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Using a question and answer site like this as an example. Say I have question, answer, and comment tables. Questions and answers can each have multiple comments.

Would it be best to:

  1. create QuestionComment, and AnswerCommenttables to map from questions/answers to comments (each containing the question/answer pk and comment pk)?

  2. Or should I only have the comment table containing 2 nullable foreign keys to question and answer (one of which will always be null since a comment can apply only to a single "item")?

It seems like (1) maintains referential integrity while (2) is more compact. Is one preferred over the other? Should mapping tables be reserved only for many-to-many relationships?

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Are you using a domain model, or will you be accessing the database structure directly in memory (e.g. using ADO.NET DataTables)? – Josh Kodroff Dec 8 '10 at 0:50

Will you use both comments in the same way? If so, then (2) otherwise (1)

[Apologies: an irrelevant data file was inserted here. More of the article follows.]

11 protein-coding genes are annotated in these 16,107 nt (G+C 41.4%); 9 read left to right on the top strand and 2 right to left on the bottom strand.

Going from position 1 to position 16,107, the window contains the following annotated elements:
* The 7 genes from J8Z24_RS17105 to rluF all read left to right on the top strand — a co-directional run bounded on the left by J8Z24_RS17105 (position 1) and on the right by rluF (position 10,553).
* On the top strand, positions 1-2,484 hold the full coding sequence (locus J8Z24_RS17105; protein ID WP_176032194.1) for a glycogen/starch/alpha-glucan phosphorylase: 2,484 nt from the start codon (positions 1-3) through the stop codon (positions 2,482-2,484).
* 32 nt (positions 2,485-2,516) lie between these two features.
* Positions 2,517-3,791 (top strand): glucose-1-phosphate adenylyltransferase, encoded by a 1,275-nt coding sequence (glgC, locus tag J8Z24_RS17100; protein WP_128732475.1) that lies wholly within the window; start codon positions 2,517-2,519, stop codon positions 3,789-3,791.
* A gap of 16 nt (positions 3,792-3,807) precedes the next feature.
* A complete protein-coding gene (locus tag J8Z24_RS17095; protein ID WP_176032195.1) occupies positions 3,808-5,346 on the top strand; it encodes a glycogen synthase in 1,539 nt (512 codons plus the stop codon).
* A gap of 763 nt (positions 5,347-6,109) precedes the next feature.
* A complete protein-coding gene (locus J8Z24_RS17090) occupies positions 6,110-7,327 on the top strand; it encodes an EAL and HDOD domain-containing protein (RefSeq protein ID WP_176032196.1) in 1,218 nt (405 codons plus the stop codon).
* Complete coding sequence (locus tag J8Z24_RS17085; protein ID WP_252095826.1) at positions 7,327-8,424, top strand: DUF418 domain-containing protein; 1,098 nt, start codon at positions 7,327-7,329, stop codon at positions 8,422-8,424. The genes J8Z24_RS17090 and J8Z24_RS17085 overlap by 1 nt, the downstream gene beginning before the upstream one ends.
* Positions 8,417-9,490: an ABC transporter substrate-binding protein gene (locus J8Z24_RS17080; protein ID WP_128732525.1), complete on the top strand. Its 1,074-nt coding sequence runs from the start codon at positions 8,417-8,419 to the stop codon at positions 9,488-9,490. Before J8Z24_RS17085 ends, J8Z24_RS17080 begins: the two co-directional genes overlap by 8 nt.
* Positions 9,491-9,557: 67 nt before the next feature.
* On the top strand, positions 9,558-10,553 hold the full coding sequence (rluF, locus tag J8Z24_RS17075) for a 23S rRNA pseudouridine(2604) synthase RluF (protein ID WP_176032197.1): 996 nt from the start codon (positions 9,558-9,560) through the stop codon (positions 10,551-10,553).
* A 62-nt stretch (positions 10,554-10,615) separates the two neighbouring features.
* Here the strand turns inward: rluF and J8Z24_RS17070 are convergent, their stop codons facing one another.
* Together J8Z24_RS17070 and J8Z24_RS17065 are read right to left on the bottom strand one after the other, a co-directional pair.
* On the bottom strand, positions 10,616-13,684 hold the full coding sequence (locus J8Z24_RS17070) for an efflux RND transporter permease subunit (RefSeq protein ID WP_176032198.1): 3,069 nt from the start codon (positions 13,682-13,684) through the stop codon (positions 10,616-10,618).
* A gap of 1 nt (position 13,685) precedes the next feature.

If you use (1), you can create a view over both tables to make them appear as one.

In case (2), you can add a Trigger to enforce there being only one Foreign Key column being populated per row, or as @Ronnis suggested using a CHECK constraint (a better technique).

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Thanks. (2) just "feels" weird to have 2 nullable foreign keys and "hope" that the application takes care of integrity plus the logic to check which is populated.. – jmk23 Dec 8 '10 at 0:11
I guess what I mean is that there is nothing preventing both foreign keys from getting populated which doesn't make sense since a comment can't apply to both a question and an answer (maybe it can but its easy to suppose a scenario where this wouldn't make sense). Is there a way to enforce this xor condition within the dbms? – jmk23 Dec 8 '10 at 0:16
@jmk23: if your dbms supports the CHECK clause, you can implement the "xor" condition you mention. CHECK((fk1 is null and fk2 is not null) or (fk2 is null and fk1 is not null)) – Ronnis Dec 8 '10 at 11:21

I've seen either approach done in practice, but I prefer (1) a little more:

I think (1) expresses your domain a little more clearly to someone browsing the schema - they'll see Answer and AnswerComment right next to each other. If answer comments and question comments are in the same table you have to drill down into the comment table to see to which object a comment can belong.

If you're using a domain model with separation between domain objects and persistence, the question is moot: it doesn't matter whether you store them in the same table or different tables. (And they would be separate classes only if they behave differently.)

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